A move onto the sidewalks and streets on the weekends is intended to help downtown Walla Walla businesses, but it will also eat up parking spaces along Main Street in the process.
With the first weekend closure of a portion of downtown’s main thoroughfare rolling out Friday morning, city and downtown officials have scrambled on a number of ways to add parking or direct vehicular traffic to existing public and usable private lots.
Among the additions: Colville and Spokane streets, north of Main Street, will be open for head-in parking directed by onsite attendants.
Officials aren’t certain yet exactly how many spaces will be created through that process. With permission from Baker Boyer Bank to open its private lot for public use on weekends, the spaces will help offset the loss of more than 125 parking spots, including handicapped-accessible parking spaces, along Main Street between Palouse Street and Second Avenue three days a week.
The extended road closure starts this weekend and is expected to run through Labor Day, pending results of the change.
Announced early this week, the concept is an answer to rollbacks of Gov. Jay Inslee’s Safe Start initiative. Under the tightening announced by the governor last week, indoor service at taverns, breweries, wineries and distilleries is prohibited. Indoor dining at the same table is limited to members of the same household. Those changes take effect today and could be devastating to businesses that just survived a two-month closure, officials say.
In response, the city, Downtown Walla Walla Foundation, Walla Walla Valley Chamber of Commerce and Walla Walla Valley Wine Alliance put heads together to try to come up with a plan that will allow those businesses to continue to operate, even if they can’t have guests inside. Moving out was the idea.
“This isn’t going to make everybody happy. But we’re trying to make it work,” said Downtown Walla Walla Foundation Executive Director Kathryn Witherington.
“We can try something and maybe save our town, or we can do nothing and wait for the unknown to happen.”
Witherington said changes and adjustments are inevitable through the process, a product of trying something new and with little time to prepare.
Some retailers, for instance, worry that without parking and vehicular access they could be missed by consumers who perceive the concept to be specific just to food and beverage operations.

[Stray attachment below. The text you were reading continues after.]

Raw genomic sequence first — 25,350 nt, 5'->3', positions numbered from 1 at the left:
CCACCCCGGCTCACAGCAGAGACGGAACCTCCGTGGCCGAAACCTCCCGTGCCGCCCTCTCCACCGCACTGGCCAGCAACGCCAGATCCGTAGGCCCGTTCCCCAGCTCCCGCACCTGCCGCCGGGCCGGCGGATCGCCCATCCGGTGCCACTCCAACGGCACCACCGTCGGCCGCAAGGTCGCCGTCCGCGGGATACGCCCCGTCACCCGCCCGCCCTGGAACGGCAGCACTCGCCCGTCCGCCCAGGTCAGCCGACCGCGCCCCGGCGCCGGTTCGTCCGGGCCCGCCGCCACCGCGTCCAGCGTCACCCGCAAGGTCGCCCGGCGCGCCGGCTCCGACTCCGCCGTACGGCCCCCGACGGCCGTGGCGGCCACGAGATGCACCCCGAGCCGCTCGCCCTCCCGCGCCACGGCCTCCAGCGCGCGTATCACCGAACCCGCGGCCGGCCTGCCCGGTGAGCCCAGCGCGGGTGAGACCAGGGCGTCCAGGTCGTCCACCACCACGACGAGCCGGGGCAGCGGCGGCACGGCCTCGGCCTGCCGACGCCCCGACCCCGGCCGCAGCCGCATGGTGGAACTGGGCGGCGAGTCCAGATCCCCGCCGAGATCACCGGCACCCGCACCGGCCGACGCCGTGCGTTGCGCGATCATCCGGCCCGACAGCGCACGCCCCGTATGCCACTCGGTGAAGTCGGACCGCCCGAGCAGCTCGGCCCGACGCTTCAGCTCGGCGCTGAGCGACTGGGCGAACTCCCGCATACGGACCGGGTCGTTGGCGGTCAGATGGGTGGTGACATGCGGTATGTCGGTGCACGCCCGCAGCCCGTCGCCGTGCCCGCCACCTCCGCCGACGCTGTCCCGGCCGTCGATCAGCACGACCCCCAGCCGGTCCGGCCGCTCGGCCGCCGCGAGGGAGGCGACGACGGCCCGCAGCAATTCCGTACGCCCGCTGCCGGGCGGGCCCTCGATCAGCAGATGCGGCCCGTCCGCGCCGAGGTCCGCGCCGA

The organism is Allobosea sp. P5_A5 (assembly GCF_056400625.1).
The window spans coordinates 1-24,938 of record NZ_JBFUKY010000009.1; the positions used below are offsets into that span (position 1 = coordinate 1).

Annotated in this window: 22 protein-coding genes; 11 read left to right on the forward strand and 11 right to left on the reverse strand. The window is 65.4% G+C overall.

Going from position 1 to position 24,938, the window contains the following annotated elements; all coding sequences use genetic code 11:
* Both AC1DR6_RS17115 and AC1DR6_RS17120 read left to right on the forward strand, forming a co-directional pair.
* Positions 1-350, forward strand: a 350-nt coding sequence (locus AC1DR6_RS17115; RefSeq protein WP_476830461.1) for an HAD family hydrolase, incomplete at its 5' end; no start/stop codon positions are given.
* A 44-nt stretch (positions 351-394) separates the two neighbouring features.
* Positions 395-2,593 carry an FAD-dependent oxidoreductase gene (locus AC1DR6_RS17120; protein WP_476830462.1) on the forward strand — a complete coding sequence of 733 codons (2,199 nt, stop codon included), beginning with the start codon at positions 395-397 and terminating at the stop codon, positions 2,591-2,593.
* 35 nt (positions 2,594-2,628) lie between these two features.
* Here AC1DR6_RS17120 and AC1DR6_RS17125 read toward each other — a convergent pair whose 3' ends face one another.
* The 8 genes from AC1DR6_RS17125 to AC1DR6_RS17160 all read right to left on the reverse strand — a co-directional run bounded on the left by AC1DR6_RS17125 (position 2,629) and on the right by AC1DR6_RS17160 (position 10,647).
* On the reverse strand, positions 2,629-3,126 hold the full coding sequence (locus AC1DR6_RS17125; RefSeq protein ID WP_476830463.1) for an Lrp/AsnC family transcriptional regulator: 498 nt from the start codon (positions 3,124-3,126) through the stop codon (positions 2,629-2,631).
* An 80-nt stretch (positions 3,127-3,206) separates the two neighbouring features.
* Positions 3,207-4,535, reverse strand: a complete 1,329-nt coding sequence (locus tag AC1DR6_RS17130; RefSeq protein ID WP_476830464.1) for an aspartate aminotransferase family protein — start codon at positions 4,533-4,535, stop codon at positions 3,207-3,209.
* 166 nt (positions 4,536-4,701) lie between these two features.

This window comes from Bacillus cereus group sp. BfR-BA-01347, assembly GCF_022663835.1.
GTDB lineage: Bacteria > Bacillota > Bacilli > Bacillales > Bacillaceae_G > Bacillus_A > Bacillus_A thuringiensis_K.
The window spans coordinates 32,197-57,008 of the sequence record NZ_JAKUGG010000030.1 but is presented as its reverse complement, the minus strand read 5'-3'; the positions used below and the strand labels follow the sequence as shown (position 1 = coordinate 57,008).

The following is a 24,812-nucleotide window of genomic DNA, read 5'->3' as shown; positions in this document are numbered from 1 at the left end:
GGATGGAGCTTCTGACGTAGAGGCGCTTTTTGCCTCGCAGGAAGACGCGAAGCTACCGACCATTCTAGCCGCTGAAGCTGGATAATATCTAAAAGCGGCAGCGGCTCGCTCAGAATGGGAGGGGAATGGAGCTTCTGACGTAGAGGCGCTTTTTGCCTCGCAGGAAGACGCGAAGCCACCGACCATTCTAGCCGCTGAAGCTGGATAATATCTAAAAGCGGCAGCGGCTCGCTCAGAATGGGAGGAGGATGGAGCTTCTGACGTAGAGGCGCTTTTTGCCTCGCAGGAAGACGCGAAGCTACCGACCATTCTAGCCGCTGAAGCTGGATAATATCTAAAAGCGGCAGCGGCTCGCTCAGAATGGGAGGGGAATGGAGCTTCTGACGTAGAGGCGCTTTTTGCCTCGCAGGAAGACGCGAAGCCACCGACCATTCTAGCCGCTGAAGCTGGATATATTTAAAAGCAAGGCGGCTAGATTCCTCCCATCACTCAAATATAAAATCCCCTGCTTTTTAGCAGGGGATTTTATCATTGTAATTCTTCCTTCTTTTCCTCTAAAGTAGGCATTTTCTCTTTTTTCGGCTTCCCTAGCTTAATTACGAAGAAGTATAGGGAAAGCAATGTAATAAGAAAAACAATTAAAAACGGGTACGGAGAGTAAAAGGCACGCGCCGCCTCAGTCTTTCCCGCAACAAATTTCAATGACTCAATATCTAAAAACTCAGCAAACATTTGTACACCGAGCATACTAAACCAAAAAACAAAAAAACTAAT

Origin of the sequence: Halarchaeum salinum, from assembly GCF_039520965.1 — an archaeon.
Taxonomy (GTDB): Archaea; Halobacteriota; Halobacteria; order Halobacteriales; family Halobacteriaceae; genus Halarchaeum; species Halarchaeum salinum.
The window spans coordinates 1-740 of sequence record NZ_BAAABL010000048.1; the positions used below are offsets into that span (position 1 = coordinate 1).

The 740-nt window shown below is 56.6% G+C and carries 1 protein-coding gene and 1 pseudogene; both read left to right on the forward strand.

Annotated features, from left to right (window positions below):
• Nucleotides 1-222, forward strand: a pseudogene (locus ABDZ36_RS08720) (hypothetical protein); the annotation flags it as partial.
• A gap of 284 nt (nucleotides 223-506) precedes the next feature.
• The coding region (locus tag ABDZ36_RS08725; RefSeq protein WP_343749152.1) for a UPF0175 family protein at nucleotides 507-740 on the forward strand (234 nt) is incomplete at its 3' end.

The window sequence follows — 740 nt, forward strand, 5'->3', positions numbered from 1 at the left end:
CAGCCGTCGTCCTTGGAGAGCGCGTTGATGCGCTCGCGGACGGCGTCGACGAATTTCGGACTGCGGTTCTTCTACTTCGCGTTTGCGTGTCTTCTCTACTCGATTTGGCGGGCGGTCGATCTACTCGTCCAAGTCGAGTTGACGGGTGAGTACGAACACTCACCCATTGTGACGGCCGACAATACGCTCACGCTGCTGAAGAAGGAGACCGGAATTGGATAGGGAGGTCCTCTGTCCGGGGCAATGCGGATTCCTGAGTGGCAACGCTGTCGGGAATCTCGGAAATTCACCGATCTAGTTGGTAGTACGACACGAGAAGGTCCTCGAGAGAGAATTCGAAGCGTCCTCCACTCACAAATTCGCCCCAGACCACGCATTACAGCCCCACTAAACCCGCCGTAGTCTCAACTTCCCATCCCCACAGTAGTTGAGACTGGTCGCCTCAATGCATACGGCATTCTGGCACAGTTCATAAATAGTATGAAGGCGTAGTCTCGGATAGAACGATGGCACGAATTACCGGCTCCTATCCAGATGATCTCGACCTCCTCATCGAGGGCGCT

“If all it does is completely stall traffic, then we can pull the plug,” Witherington said.
With permitting expected to be approved for those who seek it, all businesses, including retailers, will be able to extend across the sidewalks and into the roadway as far as the angled parking spots.
A 20-foot lane for pedestrians will be provided in the middle of the street, an announcement this morning from the city explained. Additional 42-inch pedestrian lanes will remain on the sidewalks.
“Small businesses are the backbone of our local economy, so we’re taking every opportunity to help these merchants sustain their livelihoods,” City Manager Nabiel Shawa said in a prepared statement. “We hope these closures encourage local residents to come out on the weekends, do some shopping, enjoy a safely distanced meal outdoors and help support their neighbors in the business community.”
Handwashing and sanitizing stations have been set up throughout the area.
The downtown is notoriously regarded as being short on parking. With the pandemic in place and many businesses continuing to operate remotely, more space than typical has been available, Witherington said.
City-owned public parking lots within a five-minute walk of First Avenue and Main Street supply about 500 spaces, said Walla Walla Parks & Recreation Director Andy Coleman. That does not include the on street parking directly downtown.
The Port of Walla Walla has public parking at its lot at Second Avenue and Sumach Street.
Meanwhile, Witherington said she continues to seek parking options from private land owners for public weekend use. Private lots that allow this are expected to be marked with sandwich boards.
Locals are encouraged to walk and bike downtown, Coleman said.
“As long as people are willing to walk a few blocks, I do not anticipate parking being a problem with the closure of Main Street,” he said.